But it should not be the only focus. The policy challenge going forward is to devise accountability systems that raise the ceiling as well as the floor. This is partly about fairness: It’s wrong for any child to miss out on academic challenges at school, and we should do everything we can to develop the full potential of all our students, including high achievers. We must also remember, though, that the country’s future economic competitiveness, scientific leadership, and national security depend disproportionately on how successfully we maximize the learning of our ablest children. If we want tomorrow’s scientists, entrepreneurs, and inventors to “look like America,” our schools need to take special pains with the education of high-ability kids from disadvantaged circumstances. They, too, should have the chance to realize the American Dream.

There’s a political argument as well. How can we expect parents to support public education when many of their children aren’t a priority for the schools they attend?

And there’s a powerful case to be made for accelerating social mobility by educating high-ability, low-income children. These are the poor kids—many of them from minority groups—who have the best chance to succeed in selective universities, become leaders in their communities, and climb the ladder to the middle class. Yet they are also the kids most dependent on the education system to recognize and draw out their potential. Research from Fordham, the Jack Kent Cooke Foundation, and elsewhere shows that these low-income “high flyers” are likeliest to “lose altitude” as they make their way through school. The result is an “excellence gap” rivaling the “achievement gaps” that have been our policy preoccupation.

NCLB-style accountability is partly to blame for that. After all, low-income high achievers are likely to attend high-poverty schools, which face the greatest pressure to raise the test scores of their lowest-performing students and neglect their top pupils. They’re also schools that typically face a host of other challenges.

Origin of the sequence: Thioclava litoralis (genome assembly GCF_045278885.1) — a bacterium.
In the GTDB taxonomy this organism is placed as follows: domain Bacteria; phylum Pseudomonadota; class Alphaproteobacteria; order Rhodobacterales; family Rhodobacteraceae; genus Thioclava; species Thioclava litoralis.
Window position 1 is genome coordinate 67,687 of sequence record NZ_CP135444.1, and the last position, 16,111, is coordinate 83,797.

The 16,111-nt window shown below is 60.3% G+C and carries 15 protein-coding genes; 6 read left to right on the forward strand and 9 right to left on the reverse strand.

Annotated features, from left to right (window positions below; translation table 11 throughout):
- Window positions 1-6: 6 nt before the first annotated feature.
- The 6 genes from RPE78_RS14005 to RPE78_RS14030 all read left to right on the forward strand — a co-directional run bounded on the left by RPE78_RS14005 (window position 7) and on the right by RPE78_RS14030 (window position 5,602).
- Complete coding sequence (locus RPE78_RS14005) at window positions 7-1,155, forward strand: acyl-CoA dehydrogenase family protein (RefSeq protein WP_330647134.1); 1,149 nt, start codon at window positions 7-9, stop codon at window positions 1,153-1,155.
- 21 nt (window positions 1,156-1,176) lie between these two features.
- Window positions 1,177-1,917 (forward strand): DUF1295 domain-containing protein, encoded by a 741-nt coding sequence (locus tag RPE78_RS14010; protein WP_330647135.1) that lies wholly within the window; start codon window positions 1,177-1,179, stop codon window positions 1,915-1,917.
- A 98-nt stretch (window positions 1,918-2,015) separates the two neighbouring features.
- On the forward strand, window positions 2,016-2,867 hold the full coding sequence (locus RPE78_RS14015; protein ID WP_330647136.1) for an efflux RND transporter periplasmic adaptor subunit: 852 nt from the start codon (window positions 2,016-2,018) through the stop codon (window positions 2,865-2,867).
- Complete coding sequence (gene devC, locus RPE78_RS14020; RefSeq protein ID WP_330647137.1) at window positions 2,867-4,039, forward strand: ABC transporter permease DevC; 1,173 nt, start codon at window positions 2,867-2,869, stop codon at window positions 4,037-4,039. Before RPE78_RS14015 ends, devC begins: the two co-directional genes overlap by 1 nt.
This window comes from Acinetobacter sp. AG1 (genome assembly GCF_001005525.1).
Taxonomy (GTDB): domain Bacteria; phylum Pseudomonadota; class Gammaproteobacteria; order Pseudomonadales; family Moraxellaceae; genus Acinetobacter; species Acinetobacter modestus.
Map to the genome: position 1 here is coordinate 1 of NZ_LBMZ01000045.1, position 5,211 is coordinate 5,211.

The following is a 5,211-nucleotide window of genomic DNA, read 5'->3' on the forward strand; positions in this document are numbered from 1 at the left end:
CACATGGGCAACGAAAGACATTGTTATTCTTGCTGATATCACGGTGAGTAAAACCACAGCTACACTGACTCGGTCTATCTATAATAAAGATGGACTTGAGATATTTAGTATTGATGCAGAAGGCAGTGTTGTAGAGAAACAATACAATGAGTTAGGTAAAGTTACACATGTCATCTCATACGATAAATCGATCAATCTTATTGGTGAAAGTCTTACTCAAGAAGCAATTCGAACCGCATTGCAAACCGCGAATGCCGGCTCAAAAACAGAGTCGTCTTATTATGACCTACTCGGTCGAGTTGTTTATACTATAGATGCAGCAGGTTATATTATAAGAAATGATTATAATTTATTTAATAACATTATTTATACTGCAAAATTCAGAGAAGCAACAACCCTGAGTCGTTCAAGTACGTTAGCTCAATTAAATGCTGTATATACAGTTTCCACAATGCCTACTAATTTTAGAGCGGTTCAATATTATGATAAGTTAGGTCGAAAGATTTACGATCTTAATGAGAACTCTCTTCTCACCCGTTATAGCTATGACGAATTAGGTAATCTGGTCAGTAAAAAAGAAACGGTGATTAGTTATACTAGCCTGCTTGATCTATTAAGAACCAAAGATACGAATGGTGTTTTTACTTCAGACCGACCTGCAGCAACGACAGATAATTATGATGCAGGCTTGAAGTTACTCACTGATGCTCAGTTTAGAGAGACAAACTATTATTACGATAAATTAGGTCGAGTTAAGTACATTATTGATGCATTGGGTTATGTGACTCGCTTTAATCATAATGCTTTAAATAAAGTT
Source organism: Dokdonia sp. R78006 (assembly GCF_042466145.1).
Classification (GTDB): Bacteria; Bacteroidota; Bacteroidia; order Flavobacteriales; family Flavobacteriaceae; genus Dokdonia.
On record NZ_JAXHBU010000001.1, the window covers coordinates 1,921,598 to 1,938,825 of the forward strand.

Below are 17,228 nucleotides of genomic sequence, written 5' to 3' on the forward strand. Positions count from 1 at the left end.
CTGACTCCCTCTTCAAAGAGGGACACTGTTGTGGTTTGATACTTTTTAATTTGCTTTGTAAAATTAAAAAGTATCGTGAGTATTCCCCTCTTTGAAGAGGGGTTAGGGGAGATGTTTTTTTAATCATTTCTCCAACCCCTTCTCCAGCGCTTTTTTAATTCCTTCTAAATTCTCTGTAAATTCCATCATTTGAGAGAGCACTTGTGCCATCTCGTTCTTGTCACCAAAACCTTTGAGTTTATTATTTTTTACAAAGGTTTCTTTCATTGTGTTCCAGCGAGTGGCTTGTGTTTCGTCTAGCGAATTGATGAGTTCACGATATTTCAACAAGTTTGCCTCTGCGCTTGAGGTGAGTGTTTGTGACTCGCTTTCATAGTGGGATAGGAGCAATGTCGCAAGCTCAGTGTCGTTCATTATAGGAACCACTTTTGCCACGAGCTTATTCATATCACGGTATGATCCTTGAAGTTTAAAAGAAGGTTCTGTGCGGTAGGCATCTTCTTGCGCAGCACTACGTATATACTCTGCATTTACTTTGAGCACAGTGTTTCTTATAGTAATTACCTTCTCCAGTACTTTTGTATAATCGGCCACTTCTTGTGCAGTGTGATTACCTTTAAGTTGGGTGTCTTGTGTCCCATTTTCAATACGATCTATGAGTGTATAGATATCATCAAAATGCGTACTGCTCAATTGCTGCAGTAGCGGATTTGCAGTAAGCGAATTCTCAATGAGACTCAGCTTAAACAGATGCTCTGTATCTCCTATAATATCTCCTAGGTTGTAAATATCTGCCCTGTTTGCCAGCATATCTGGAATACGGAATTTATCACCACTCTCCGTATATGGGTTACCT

Going forward, policy makers who care about their low-income high achievers should take full advantage of their newfound authority under the Every Student Succeeds Act (ESSA) to ensure that their schools have ample incentives to educate those children, and all children, to the max.

Mindful of both the challenges the country faces and the new opportunity that state leaders have to set matters right, the analysis in High Stakes for High Achievers: State Accountability in the Age of ESSA does two things. First, it advances specific ideas for how state accountability systems can be redesigned to demand strong performance and growth from high-achieving students while meeting the requirements set forth in ESSA. Second, it rates current (or proposed) accountability systems in the fifty states and the District of Columbia based on how well they draw attention to high achievers. The evidence, regrettably, is that few of them are doing it well today, which is to say that few now incentivize their public schools to pay attention to learning gains among those who have already cleared the proficiency hurdle. 

Arkansas, Ohio, Oregon, and South Carolina are the only states that can be considered leaders on this issue. By contrast, just four states base a majority of schools’ summative ratings on "growth for all students," though this is the best way to evaluate a school’s effect on student achievement. Seven states and the District of Columbia assign no weight to this measure. Only five states treat high-achieving students as a subgroup and separately report their results at the school level.

On a slightly less negative note, fourteen states and D.C. rate or plan to rate schools’ achievement using a model, such as a performance index, that gives additional credit for students achieving at an “advanced” level. That’s good. But it’s not much.

The problem is sizable, in other words, but the opportunity to solve it is at hand. The report offers a number of recommendations to state policy makers, who have the opportunity to dramatically upgrade their current accountability systems. The authors also offer one recommendation to the Department of Education, which is finalizing its ESSA regulations: Going forward, Washington should allow states to rate academic achievement using a performance index that gives schools additional credit for getting students to an advanced level.

The impetus for the analysis was an explicit desire to influence these policy makers in the short term. Yes, much of what was unearthed about state accountability systems could be out of date within a year’s time. But that same year offers state leaders a rare opportunity to do things differently and better. Many issues will be debated as states design their new accountability systems. The hope is that the educational needs of high-achieving students get the attention they deserve—and that they didn’t get in the NCLB era.

Let us say to educators and policy makers who are already retooling their state accountability systems: Those children are counting on you. Their futures, and the nation’s, depend in no small part on the decisions you are making.

Chester E. Finn, Jr.
Chester E. Finn, Jr. is a Distinguished Senior Fellow and President Emeritus of the Thomas B. Fordham Institute.